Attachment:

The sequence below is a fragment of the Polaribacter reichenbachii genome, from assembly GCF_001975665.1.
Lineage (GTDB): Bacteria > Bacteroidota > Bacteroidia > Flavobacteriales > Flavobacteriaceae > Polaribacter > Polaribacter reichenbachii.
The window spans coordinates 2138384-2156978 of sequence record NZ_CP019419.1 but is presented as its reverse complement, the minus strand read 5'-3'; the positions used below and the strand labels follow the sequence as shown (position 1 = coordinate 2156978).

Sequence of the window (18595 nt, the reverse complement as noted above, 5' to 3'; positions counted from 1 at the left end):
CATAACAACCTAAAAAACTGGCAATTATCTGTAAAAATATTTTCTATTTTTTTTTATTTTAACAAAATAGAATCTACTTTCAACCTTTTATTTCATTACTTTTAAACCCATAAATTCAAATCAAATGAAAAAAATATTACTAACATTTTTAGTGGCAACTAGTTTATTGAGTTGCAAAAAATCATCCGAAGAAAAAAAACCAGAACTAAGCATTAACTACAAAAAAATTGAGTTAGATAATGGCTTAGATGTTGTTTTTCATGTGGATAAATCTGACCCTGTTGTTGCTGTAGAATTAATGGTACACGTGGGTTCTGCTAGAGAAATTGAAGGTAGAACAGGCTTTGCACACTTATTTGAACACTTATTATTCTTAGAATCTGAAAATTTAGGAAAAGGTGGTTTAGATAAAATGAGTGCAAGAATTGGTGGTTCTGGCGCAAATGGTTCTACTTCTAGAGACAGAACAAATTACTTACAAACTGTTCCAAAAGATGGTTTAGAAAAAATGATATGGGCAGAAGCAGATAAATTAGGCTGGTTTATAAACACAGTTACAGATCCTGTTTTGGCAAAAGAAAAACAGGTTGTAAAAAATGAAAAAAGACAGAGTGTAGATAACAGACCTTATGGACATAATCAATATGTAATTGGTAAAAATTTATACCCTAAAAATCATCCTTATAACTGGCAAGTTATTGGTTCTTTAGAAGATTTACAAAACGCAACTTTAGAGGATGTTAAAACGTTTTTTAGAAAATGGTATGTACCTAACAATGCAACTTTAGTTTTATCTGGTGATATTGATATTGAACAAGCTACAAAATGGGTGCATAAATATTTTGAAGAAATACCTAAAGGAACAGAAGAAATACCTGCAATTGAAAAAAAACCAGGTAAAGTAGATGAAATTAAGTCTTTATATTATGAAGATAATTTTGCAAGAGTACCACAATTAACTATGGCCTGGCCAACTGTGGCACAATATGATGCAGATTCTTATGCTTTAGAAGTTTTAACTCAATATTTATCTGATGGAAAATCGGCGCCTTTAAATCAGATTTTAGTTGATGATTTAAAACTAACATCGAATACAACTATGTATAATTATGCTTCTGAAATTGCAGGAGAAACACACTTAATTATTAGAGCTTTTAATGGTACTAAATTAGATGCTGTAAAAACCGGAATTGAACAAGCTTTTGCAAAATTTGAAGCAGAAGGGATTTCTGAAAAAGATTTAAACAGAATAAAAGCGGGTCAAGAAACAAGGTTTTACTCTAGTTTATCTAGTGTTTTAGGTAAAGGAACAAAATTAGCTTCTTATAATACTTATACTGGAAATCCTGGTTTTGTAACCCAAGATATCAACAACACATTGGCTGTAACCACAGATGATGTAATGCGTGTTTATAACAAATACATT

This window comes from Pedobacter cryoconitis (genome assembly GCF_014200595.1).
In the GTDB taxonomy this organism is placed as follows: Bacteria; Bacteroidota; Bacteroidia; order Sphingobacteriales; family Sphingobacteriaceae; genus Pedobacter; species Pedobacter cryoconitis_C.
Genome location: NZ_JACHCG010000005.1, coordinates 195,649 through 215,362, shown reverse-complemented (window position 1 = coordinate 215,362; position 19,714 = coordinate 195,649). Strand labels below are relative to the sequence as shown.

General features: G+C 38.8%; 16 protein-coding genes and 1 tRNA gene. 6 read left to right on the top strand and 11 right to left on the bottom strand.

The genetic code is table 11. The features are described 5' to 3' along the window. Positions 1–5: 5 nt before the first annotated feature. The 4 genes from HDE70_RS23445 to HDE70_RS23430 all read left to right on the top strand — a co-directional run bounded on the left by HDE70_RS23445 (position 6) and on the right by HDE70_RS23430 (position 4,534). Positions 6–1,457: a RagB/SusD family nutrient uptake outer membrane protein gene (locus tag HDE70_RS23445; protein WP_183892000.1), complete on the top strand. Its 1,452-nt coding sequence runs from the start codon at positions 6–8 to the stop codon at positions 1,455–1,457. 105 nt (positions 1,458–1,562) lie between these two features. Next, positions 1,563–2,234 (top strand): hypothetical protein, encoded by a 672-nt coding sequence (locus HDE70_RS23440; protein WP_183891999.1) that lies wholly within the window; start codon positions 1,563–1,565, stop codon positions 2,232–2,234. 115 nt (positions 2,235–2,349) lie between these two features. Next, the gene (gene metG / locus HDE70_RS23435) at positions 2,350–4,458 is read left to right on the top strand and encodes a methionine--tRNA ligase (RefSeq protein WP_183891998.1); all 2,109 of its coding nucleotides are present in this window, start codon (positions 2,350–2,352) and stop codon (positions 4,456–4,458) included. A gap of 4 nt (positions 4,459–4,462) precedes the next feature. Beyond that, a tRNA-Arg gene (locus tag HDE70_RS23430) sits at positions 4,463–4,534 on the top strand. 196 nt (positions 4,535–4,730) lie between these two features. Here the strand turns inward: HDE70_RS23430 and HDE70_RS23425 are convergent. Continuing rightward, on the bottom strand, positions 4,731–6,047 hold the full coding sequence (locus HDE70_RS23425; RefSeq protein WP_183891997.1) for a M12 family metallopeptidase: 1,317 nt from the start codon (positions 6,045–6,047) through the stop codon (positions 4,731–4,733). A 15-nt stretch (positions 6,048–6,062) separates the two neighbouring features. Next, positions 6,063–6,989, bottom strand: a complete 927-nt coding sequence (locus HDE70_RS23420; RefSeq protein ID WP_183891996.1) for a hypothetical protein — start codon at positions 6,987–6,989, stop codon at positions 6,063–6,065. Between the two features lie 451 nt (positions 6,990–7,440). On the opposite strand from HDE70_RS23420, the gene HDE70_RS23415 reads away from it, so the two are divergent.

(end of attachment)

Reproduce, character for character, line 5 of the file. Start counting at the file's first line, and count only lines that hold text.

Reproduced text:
CATAACAACCTAAAAAACTGGCAATTATCTGTAAAAATATTTTCTATTTTTTTTTATTTTAACAAAATAGAATCTACTTTCAACCTTTTATTTCATTACTTTTAAACCCATAAATTCAAATCAAATGAAAAAAATATTACTAACATTTTTAGTGGCAACTAGTTTATTGAGTTGCAAAAAATCATCCGAAGAAAAAAAACCAGAACTAAGCATTAACTACAAAAAAATTGAGTTAGATAATGGCTTAGATGTTGTTTTTCATGTGGATAAATCTGACCCTGTTGTTGCTGTAGAATTAATGGTACACGTGGGTTCTGCTAGAGAAATTGAAGGTAGAACAGGCTTTGCACACTTATTTGAACACTTATTATTCTTAGAATCTGAAAATTTAGGAAAAGGTGGTTTAGATAAAATGAGTGCAAGAATTGGTGGTTCTGGCGCAAATGGTTCTACTTCTAGAGACAGAACAAATTACTTACAAACTGTTCCAAAAGATGGTTTAGAAAAAATGATATGGGCAGAAGCAGATAAATTAGGCTGGTTTATAAACACAGTTACAGATCCTGTTTTGGCAAAAGAAAAACAGGTTGTAAAAAATGAAAAAAGACAGAGTGTAGATAACAGACCTTATGGACATAATCAATATGTAATTGGTAAAAATTTATACCCTAAAAATCATCCTTATAACTGGCAAGTTATTGGTTCTTTAGAAGATTTACAAAACGCAACTTTAGAGGATGTTAAAACGTTTTTTAGAAAATGGTATGTACCTAACAATGCAACTTTAGTTTTATCTGGTGATATTGATATTGAACAAGCTACAAAATGGGTGCATAAATATTTTGAAGAAATACCTAAAGGAACAGAAGAAATACCTGCAATTGAAAAAAAACCAGGTAAAGTAGATGAAATTAAGTCTTTATATTATGAAGATAATTTTGCAAGAGTACCACAATTAACTATGGCCTGGCCAACTGTGGCACAATATGATGCAGATTCTTATGCTTTAGAAGTTTTAACTCAATATTTATCTGATGGAAAATCGGCGCCTTTAAATCAGATTTTAGTTGATGATTTAAAACTAACATCGAATACAACTATGTATAATTATGCTTCTGAAATTGCAGGAGAAACACACTTAATTATTAGAGCTTTTAATGGTACTAAATTAGATGCTGTAAAAACCGGAATTGAACAAGCTTTTGCAAAATTTGAAGCAGAAGGGATTTCTGAAAAAGATTTAAACAGAATAAAAGCGGGTCAAGAAACAAGGTTTTACTCTAGTTTATCTAGTGTTTTAGGTAAAGGAACAAAATTAGCTTCTTATAATACTTATACTGGAAATCCTGGTTTTGTAACCCAAGATATCAACAACACATTGGCTGTAACCACAGATGATGTAATGCGTGTTTATAACAAATACATT